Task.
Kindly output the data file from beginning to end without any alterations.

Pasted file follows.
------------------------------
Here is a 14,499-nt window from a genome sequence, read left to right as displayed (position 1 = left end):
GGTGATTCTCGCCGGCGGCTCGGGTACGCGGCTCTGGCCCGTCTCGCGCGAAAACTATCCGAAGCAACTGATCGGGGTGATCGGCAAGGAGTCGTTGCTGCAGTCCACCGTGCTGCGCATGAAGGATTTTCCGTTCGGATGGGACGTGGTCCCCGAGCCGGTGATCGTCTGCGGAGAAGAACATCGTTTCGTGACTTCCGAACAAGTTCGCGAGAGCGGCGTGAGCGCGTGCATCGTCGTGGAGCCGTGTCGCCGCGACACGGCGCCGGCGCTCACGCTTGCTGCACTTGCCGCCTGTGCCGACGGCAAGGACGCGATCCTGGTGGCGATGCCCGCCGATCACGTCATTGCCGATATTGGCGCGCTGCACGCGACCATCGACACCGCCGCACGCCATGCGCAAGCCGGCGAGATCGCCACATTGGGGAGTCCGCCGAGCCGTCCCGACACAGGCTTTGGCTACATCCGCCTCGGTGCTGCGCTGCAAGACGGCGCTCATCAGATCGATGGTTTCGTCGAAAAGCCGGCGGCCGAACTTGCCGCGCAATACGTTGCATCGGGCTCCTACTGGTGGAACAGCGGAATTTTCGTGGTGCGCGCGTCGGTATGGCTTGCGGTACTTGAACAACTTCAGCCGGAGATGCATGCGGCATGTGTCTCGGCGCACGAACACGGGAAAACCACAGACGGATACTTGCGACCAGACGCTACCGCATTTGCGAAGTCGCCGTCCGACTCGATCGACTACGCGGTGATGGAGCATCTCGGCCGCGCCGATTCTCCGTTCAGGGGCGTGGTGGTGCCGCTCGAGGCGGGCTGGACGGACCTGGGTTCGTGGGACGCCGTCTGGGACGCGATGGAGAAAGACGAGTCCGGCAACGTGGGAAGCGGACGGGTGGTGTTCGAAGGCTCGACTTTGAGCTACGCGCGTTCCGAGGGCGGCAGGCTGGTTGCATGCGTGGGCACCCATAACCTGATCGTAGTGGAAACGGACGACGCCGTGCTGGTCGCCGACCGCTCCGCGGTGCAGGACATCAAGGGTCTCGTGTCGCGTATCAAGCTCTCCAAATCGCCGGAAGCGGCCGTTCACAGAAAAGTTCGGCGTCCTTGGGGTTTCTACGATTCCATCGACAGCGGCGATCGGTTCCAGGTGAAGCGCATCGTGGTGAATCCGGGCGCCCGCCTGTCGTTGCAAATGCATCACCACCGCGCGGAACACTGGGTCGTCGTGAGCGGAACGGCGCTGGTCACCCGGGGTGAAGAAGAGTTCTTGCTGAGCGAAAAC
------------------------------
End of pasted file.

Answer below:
Here is a 14,499-nt window from a genome sequence, read left to right as displayed (position 1 = left end):
GGTGATTCTCGCCGGCGGCTCGGGTACGCGGCTCTGGCCCGTCTCGCGCGAAAACTATCCGAAGCAACTGATCGGGGTGATCGGCAAGGAGTCGTTGCTGCAGTCCACCGTGCTGCGCATGAAGGATTTTCCGTTCGGATGGGACGTGGTCCCCGAGCCGGTGATCGTCTGCGGAGAAGAACATCGTTTCGTGACTTCCGAACAAGTTCGCGAGAGCGGCGTGAGCGCGTGCATCGTCGTGGAGCCGTGTCGCCGCGACACGGCGCCGGCGCTCACGCTTGCTGCACTTGCCGCCTGTGCCGACGGCAAGGACGCGATCCTGGTGGCGATGCCCGCCGATCACGTCATTGCCGATATTGGCGCGCTGCACGCGACCATCGACACCGCCGCACGCCATGCGCAAGCCGGCGAGATCGCCACATTGGGGAGTCCGCCGAGCCGTCCCGACACAGGCTTTGGCTACATCCGCCTCGGTGCTGCGCTGCAAGACGGCGCTCATCAGATCGATGGTTTCGTCGAAAAGCCGGCGGCCGAACTTGCCGCGCAATACGTTGCATCGGGCTCCTACTGGTGGAACAGCGGAATTTTCGTGGTGCGCGCGTCGGTATGGCTTGCGGTACTTGAACAACTTCAGCCGGAGATGCATGCGGCATGTGTCTCGGCGCACGAACACGGGAAAACCACAGACGGATACTTGCGACCAGACGCTACCGCATTTGCGAAGTCGCCGTCCGACTCGATCGACTACGCGGTGATGGAGCATCTCGGCCGCGCCGATTCTCCGTTCAGGGGCGTGGTGGTGCCGCTCGAGGCGGGCTGGACGGACCTGGGTTCGTGGGACGCCGTCTGGGACGCGATGGAGAAAGACGAGTCCGGCAACGTGGGAAGCGGACGGGTGGTGTTCGAAGGCTCGACTTTGAGCTACGCGCGTTCCGAGGGCGGCAGGCTGGTTGCATGCGTGGGCACCCATAACCTGATCGTAGTGGAAACGGACGACGCCGTGCTGGTCGCCGACCGCTCCGCGGTGCAGGACATCAAGGGTCTCGTGTCGCGTATCAAGCTCTCCAAATCGCCGGAAGCGGCCGTTCACAGAAAAGTTCGGCGTCCTTGGGGTTTCTACGATTCCATCGACAGCGGCGATCGGTTCCAGGTGAAGCGCATCGTGGTGAATCCGGGCGCCCGCCTGTCGTTGCAAATGCATCACCACCGCGCGGAACACTGGGTCGTCGTGAGCGGAACGGCGCTGGTCACCCGGGGTGAAGAAGAGTTCTTGCTGAGCGAAAAC